Unless anybody had thought that all the Liberal Democrats sold their consciences when they went into coalition with the Conservatives, the news that Michael Moore feels guilty about tuition fees is not surprising. Likewise the non-revelations that some Conservatives don't like the Lib Dems very much, that the Lib Dems are worried about losing their identity as a distinct grouping from the coalition, and that the Conservatives scheme behind their coalition partners' backs.

The lack of more shocking admissions – unless more are being kept in reserve – might frustrate the Telegraph. The paper's decision not to publish Cable's incendiary remarks about Rupert Murdoch's BSkyB takeover backfired. These latest revelations will not distract attention from the awkward situation the paper has got itself into.

Getty
Show Hide image

The struggles of Huma Abedin

On the behind-the-scenes story of Hillary Clinton’s closest aide.

In a dreary campaign, it was a moment that shone: Hillary Clinton, on the road to the caucus in Iowa, stopping at a Mexican fast-food restaurant to eat and somehow passing unrecognised. Americans of all political persuasions gleefully speculated over what her order – a chicken burrito bowl with guacamole – revealed about her frame of mind, while supporters gloated that the grainy security-camera footage seemed to show Clinton with her wallet out, paying for her own lunch. Here was not the former first lady, senator and secretary of state, known to people all over the world. This was someone’s unassuming grandmother, getting some food with her colleagues.

It might be unheard of for Clinton to go unrecognised but, for the woman next to her at the till, blending into the background is part of the job. Huma Abedin, often referred to as Clinton’s “shadow” by the US media, is now the vice-chair of her presidential campaign. She was Clinton’s deputy chief of staff at the state department and has been a personal aide since the late 1990s.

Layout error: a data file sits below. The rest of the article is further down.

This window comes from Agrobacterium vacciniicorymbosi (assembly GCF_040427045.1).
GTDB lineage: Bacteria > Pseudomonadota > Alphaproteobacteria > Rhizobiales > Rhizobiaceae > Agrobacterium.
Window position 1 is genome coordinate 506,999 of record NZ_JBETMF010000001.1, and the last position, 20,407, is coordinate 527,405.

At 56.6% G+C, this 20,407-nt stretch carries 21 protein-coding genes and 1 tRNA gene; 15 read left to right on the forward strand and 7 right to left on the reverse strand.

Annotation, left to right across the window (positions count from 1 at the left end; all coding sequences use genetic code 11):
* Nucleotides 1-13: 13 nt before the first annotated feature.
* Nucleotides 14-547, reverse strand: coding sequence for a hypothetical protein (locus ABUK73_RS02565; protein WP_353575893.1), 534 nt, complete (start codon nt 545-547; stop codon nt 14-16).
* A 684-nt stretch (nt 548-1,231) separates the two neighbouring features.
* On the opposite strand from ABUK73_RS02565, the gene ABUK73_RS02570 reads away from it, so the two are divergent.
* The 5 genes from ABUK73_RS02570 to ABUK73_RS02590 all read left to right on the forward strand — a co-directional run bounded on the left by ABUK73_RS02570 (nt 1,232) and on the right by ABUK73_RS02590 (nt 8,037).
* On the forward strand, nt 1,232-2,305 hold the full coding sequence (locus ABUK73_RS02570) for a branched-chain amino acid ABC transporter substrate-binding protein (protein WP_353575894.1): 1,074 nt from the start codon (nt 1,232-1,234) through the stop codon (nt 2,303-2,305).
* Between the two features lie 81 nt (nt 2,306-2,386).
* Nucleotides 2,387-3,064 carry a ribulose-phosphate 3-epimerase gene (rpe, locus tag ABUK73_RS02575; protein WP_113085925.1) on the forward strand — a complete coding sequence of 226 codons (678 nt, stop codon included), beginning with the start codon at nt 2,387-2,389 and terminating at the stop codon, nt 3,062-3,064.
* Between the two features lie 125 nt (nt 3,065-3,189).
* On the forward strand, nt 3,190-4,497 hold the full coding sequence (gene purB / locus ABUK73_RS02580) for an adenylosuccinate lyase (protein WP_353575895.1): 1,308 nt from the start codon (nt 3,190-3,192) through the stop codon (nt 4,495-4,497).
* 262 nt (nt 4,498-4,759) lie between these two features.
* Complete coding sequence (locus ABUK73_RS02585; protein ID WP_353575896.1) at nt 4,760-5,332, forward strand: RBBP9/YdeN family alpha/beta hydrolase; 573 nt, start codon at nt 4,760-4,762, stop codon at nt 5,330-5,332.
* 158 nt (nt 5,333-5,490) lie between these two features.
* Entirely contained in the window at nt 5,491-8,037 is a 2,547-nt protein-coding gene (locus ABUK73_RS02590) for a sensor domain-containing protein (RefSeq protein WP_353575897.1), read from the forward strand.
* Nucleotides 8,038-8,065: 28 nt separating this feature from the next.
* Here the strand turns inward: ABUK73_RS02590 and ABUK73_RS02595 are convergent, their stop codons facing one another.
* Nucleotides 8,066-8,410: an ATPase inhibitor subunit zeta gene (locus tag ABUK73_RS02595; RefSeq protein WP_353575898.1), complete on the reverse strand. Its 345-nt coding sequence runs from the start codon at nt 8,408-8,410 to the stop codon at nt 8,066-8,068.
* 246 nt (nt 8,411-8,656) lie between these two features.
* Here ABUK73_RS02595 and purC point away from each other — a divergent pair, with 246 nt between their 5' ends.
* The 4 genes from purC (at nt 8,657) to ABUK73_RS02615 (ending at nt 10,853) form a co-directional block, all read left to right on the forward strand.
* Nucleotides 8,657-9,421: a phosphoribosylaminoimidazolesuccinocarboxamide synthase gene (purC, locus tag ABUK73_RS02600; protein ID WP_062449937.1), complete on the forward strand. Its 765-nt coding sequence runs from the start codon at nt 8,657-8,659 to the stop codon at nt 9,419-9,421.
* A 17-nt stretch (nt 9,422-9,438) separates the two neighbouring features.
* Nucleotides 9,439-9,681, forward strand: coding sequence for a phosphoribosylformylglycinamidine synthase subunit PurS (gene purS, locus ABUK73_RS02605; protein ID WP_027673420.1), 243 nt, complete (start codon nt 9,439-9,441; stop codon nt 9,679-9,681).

Abedin first met Clinton in 1996 when she was 19 and an intern at the White House, assigned to the first lady’s office. She was born in Michigan in 1976 to an Indian father and a Pakistani mother. When Abedin was two, they moved from the US to Saudi Arabia. She returned when she was 18 to study at George Washington University in Washington, DC. Her father was an Islamic scholar who specialised in interfaith reconciliation – he died when she was 17 – and her mother is a professor of sociology.

While the role of “political body woman” may once have been a kind of modern maid, there to provide a close physical presence and to juggle the luggage and logistics, this is no longer the case. During almost 20 years at Clinton’s side, Abedin has advised her boss on everything from how to set up a fax machine – “Just pick up the phone and hang it up. And leave it hung up” – to policy on the Middle East. When thousands of Clinton’s emails were made public (because she had used a private, rather than a government, server for official communication), we glimpsed just how close they are. In an email from 2009, Clinton tells her aide: “Just knock on the door to the bedroom if it’s closed.”